Trade War Trading

July 17, 2018 11:52 AM
Advanced Technique

The winds of a potential trade war have been blowing, and no U.S. sector is as vulnerable to one as agricultural commodities. 

By mid-March 2018, rhetoric regarding trade relations between the United States and China began to heat up. President Trump started this earlier in the year with an announcement of steel and aluminum tariffs. Later he focused more on China and Chinese officials responded in kind. The heated-up rhetoric seemed to be capable of starting a serious trade war in which each country would boost tariffs that would raise the cost of the other nation’s exported products.  

By April, there was a temporary stand-off; however, if either country increases its tariffs, the other is certain to reciprocate with at least equal force.

Because China imports millions of dollars of American agricultural commodities, these are under greater threat than other U.S. exports. “Agriculture commodities at risk” (below) shows five ag products: Wheat, corn, soybeans, cotton and cattle. Looking at the cumulative percentage price changes of the exchange-traded funds (ETF) associated with each commodity’s July 2018 futures contract, we can see certain qualities that suggest promising trades whether or not an actual trade war develops. While some of the weakness — all but cotton and soybeans are lower than a year ago — could be attributed to the threat of trader barriers, there is an opportunity for movement among the similar commodities. 

Pairs Trading 

Included in the five markets in the chart are two pairs of underlying markets that are significantly correlated. Wheat and corn are always worth inspecting because of their long-term tradable relationship as a pair. Wheat is more volatile than corn, causing variations in the distance between their prices that can be exploited for profit. The basis between the two will typically grow and then reverse over time creating spread opportunities.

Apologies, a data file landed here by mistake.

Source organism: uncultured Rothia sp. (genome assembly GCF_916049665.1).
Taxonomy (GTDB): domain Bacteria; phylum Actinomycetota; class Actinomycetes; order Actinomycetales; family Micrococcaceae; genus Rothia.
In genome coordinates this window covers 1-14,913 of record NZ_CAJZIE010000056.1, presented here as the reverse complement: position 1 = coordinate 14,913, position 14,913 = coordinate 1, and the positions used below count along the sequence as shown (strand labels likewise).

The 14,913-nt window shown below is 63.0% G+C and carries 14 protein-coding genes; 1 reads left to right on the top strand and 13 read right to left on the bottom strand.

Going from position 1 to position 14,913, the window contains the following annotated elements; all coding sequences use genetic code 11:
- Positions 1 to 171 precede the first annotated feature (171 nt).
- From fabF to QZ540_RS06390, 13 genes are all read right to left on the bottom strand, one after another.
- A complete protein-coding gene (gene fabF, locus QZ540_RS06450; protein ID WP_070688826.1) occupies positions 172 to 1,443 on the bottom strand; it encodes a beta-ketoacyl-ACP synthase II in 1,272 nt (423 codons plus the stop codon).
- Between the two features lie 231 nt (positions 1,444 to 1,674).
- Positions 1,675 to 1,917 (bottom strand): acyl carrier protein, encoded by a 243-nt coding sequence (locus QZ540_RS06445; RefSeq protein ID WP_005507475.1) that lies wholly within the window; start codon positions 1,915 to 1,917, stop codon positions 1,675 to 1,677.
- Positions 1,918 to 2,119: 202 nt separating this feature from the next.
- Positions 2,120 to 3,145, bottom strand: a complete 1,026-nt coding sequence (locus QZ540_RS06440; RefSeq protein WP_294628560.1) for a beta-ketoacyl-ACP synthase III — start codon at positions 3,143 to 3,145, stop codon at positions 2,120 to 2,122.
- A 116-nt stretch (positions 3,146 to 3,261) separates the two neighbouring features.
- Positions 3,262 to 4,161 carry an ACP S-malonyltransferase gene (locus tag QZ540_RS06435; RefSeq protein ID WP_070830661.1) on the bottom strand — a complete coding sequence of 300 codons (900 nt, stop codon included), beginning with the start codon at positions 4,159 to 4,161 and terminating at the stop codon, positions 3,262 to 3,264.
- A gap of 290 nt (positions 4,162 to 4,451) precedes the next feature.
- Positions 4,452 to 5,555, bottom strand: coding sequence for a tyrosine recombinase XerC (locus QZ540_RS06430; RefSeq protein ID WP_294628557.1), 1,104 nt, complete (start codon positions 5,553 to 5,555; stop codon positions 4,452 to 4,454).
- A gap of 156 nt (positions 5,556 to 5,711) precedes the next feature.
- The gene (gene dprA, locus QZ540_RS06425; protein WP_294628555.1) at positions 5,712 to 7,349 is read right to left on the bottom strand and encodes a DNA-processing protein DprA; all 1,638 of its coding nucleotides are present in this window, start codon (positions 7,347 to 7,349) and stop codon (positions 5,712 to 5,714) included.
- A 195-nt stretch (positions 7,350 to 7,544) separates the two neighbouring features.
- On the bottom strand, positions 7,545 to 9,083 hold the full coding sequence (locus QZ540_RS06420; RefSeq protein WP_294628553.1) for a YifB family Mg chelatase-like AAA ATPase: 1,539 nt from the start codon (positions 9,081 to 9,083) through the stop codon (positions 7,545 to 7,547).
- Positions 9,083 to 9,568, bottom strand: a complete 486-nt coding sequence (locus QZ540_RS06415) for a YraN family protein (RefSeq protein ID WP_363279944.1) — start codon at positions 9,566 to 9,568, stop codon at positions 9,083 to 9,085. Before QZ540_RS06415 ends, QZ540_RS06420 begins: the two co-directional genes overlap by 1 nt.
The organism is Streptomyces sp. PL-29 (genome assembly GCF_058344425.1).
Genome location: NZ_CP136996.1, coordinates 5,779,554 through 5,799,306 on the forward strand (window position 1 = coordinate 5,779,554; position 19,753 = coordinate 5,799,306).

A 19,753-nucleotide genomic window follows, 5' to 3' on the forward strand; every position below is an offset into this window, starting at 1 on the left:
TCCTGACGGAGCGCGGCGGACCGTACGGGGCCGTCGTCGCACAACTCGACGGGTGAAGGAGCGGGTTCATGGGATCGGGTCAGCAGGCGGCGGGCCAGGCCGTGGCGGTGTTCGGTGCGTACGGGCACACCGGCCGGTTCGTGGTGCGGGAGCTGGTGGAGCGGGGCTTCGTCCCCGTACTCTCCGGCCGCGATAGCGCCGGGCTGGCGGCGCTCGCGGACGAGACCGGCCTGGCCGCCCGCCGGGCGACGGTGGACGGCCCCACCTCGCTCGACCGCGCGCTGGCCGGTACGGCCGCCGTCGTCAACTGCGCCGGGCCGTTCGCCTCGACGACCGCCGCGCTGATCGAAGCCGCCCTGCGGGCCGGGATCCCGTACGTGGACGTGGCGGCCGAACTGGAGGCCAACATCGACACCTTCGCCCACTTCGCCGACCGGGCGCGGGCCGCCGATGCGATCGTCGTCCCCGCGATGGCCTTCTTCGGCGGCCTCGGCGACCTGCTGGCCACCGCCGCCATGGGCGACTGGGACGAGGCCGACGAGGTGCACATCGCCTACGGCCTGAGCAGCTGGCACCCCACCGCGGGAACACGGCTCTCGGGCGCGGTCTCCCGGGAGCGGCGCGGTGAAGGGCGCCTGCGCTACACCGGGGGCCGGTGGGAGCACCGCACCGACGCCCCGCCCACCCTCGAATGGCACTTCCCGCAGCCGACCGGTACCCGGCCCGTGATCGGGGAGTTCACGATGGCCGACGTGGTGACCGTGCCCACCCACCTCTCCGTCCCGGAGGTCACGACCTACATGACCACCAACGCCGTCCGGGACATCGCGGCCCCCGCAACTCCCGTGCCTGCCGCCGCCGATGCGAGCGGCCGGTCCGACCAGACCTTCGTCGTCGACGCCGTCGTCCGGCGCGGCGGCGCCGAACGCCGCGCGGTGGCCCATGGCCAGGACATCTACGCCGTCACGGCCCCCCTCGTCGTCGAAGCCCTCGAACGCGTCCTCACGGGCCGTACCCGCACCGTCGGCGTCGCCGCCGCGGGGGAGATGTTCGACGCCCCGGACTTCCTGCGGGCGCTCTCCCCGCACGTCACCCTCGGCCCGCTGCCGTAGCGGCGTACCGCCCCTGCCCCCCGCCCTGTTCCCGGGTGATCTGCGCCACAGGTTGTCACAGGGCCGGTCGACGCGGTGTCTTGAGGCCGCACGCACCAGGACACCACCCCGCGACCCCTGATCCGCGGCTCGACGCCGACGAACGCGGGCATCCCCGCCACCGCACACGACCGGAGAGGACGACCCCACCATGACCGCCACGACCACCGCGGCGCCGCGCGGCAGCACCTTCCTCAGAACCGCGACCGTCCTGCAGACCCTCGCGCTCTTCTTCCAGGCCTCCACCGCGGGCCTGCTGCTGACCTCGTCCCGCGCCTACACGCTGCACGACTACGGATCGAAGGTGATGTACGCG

WEAT and CORN are the ETFs based on the Chicago Board of Trade wheat and corn futures contracts representing price changes for near-term wheat and corn futures. “WEAT – CORN” (below) shows that WEAT, the more volatile member of the pair, might have been bought or sold several times against the opposite trade in CORN, the more stable of the pair. 

CATL and SOYB are the ETFs based on the underlying live cattle and soybean futures contracts. In this pair, CATL is the volatile member with the soybean ETF providing the stable background for pairs trading. CATL and SOYB are especially interesting at this time, with a potential trade war between the United States and China as a possibility (see “CATL – SOYB,” below).

 Soybeans are a large export crop and any disruption of that market would cause drastic price declines. Therefore, the -15% difference between CATL and SOYB may indicate that soybeans are priced high relative to cattle. The pair might make a profitable trade — buying CATL or cattle futures against a sale of SOYB or soybean futures. 

While China imports both soybeans and cattle (beef products) from the United States, it is much more dependent on soybeans, and a trade war would likely have a greater impact on soybeans. China has already moved to import more beans from South America.

Trading choices for taking advantage of pairs that are temporarily out of line include futures, options and ETFs. For the pairs shown on “CATL – SOYB” and “WEAT – CORN” we will start the following trades and follow the resulting profits or losses through the futures expiration date in July 2018. 

Based on the charts, the cattle contracts should gain versus soybean contracts, and wheat contracts should gain versus corn contracts. On April 6, 2018, soybeans were overvalued compared to cattle, and corn was overvalued versus wheat.

The starting positions on April 6, 2018 are as follows:                                                          

• Buy WEAT at 6.42; sell CORN at 18.05

• Buy July wheat futures at 4.885; sell July corn futures at 3.97

• Buy July wheat 480 calls at 25.125; buy July corn 400 puts at 18.540 

• Buy CATL at 6.055; sell SOYB at 18.835

• Buy July cattle futures at 102.775; sell July soybean futures at 10.545

• Buy July 105 cattle calls at 4.000; buy July 1080 soybean puts at 24.625

These trades may be closed out at any date on which the trader believes there has been an adequate profit or an acceptable loss. The trade’s ultimate closing date is July 13, 2018.


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About the Author

Paul Cretien is an investment analyst and financial case writer. His e-mail is